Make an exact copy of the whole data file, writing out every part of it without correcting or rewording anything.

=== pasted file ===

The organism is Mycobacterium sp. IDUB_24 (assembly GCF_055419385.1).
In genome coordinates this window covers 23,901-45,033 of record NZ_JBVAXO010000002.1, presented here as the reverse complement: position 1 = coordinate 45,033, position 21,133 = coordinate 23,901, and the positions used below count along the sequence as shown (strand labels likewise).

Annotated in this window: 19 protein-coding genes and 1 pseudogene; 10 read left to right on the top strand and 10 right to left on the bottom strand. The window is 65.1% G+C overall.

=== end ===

The organism is Mycobacterium sp. IDUB_24 (assembly GCF_055419385.1).
In genome coordinates this window covers 23,901-45,033 of record NZ_JBVAXO010000002.1, presented here as the reverse complement: position 1 = coordinate 45,033, position 21,133 = coordinate 23,901, and the positions used below count along the sequence as shown (strand labels likewise).

Annotated in this window: 19 protein-coding genes and 1 pseudogene; 10 read left to right on the top strand and 10 right to left on the bottom strand. The window is 65.1% G+C overall.